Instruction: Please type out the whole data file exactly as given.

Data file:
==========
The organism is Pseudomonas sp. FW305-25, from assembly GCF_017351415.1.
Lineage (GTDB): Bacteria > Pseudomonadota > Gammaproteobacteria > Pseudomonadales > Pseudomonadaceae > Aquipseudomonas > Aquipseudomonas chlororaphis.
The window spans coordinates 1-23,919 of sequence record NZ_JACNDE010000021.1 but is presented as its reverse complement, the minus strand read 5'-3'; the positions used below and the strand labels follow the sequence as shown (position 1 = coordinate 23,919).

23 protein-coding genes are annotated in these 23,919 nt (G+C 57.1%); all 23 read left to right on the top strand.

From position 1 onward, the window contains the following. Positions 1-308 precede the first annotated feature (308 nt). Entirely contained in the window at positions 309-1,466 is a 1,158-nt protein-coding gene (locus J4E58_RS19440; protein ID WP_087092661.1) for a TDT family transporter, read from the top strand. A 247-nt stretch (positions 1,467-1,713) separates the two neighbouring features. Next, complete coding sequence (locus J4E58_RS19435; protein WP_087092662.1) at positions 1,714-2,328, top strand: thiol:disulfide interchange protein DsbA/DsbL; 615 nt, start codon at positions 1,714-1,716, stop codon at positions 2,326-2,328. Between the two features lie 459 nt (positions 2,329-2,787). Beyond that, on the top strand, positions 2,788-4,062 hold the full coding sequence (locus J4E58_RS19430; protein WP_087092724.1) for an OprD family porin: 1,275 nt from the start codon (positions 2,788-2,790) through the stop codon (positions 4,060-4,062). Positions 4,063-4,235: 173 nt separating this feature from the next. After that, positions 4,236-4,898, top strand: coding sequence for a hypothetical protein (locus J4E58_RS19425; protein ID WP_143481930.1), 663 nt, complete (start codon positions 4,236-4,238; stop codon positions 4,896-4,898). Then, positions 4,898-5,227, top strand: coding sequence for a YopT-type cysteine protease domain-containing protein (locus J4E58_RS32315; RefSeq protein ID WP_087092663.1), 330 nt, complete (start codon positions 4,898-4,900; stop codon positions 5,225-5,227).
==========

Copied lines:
The organism is Pseudomonas sp. FW305-25, from assembly GCF_017351415.1.
Lineage (GTDB): Bacteria > Pseudomonadota > Gammaproteobacteria > Pseudomonadales > Pseudomonadaceae > Aquipseudomonas > Aquipseudomonas chlororaphis.
The window spans coordinates 1-23,919 of sequence record NZ_JACNDE010000021.1 but is presented as its reverse complement, the minus strand read 5'-3'; the positions used below and the strand labels follow the sequence as shown (position 1 = coordinate 23,919).

23 protein-coding genes are annotated in these 23,919 nt (G+C 57.1%); all 23 read left to right on the top strand.

From position 1 onward, the window contains the following. Positions 1-308 precede the first annotated feature (308 nt). Entirely contained in the window at positions 309-1,466 is a 1,158-nt protein-coding gene (locus J4E58_RS19440; protein ID WP_087092661.1) for a TDT family transporter, read from the top strand. A 247-nt stretch (positions 1,467-1,713) separates the two neighbouring features. Next, complete coding sequence (locus J4E58_RS19435; protein WP_087092662.1) at positions 1,714-2,328, top strand: thiol:disulfide interchange protein DsbA/DsbL; 615 nt, start codon at positions 1,714-1,716, stop codon at positions 2,326-2,328. Between the two features lie 459 nt (positions 2,329-2,787). Beyond that, on the top strand, positions 2,788-4,062 hold the full coding sequence (locus J4E58_RS19430; protein WP_087092724.1) for an OprD family porin: 1,275 nt from the start codon (positions 2,788-2,790) through the stop codon (positions 4,060-4,062). Positions 4,063-4,235: 173 nt separating this feature from the next. After that, positions 4,236-4,898, top strand: coding sequence for a hypothetical protein (locus J4E58_RS19425; protein ID WP_143481930.1), 663 nt, complete (start codon positions 4,236-4,238; stop codon positions 4,896-4,898). Then, positions 4,898-5,227, top strand: coding sequence for a YopT-type cysteine protease domain-containing protein (locus J4E58_RS32315; RefSeq protein ID WP_087092663.1), 330 nt, complete (start codon positions 4,898-4,900; stop codon positions 5,225-5,227).